So what’s actually going on here? Well, it’s not really about race. In fact, most of the stories about race really aren’t about race. And this is no different. This story is about the people in power protecting their power, and justifying their power, by destroying and mocking those weaker than they are.
Why? It’s simple. Our leaders haven’t improved the lives of most people in America. They can’t admit that because it would discredit them. So, instead they attack the very people they’ve failed. The problem, they’ll tell us, with Kentucky, isn’t that bad policies have hurt the people who live there. It’s that the people who live there are immoral because they’re bigots. They deserve their poverty and opioid addiction. They deserve to die young.
That’s what our leaders tell themselves. And now, that’s what they’re telling us. Just remember: they’re lying.
Think of the power differential between a New York Times reporter and conservative Christian schoolteachers. Yet there is the Times, leading a national pile-on to these little schools whose values are increasingly unpopular in America. When Dan Levin’s vicious story is published, it will be magnified by righteous media liberals, and people like this foul-mouthed anti-Christian Yale professor with an endowed chair. I can just hear the Fresh Air interview now, with that self-righteous prisspot Terry Gross fretting gravely over the grave threat to the Republic from these Jesusland bigot factories.
I recently read a thread of tweets from a user with over 20,000 Twitter followers suggesting that white people are genetically predisposed to violence and oppression, “[j]ust like dogs are bred for temperament.” The simile is no accident. If a dog is too aggressive, you use training to “reprogram” it. If that doesn’t work, you put it down. When I expressed a traditional Christian view of sexuality (while also denouncing violence against gay people and expressing sympathy for them), another Twitter user told me I was no better than ISIS. We kill ISIS. With drones.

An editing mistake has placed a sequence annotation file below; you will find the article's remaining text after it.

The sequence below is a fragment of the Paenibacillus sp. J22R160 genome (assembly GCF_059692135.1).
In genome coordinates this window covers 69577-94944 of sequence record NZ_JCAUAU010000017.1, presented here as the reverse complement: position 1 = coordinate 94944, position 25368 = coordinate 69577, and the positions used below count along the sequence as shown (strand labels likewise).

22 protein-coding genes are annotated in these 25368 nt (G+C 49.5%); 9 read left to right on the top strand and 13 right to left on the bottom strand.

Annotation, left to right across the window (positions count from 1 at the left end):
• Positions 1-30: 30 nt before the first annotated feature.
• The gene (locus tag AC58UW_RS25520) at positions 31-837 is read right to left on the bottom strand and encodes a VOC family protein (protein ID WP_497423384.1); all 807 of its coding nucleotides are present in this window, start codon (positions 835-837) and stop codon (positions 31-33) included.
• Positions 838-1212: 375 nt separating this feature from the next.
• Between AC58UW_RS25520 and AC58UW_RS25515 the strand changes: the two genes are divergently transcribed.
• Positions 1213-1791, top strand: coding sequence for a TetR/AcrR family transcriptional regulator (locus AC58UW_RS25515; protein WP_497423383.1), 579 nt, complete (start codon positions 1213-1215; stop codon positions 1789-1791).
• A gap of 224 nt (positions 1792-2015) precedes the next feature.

The New York Times is preparing people for a future in which Christian schools have to be closed by law, or stigmatized out of existence, for the sake of “safety.”
In just the past few days and weeks, the media went after the Knights Of Columbus, they went after Karen Pence, they went after boys from Covington Catholic. Who will it be tomorrow? Which of our institutions? I love the small traditional school that my kids attend, and you know what, New York Times, and elite media? This is personal. You are threatening me and my friends and my family with your hatred, and your punching down. I am going to defend it.
You people have no idea, no idea at all, what you are calling forth in this country.
Man why do folks celebrate when journos get laid off? ? https://t.co/PIZq3s2HAg
— Scott Greer (@ScottMGreer) January 25, 2019
By the way, don’t you dare think about making an anti-Semitic comment on this thread. I won’t have it. Anti-Semitism is evil. We must not respond to bigotry with bigotry.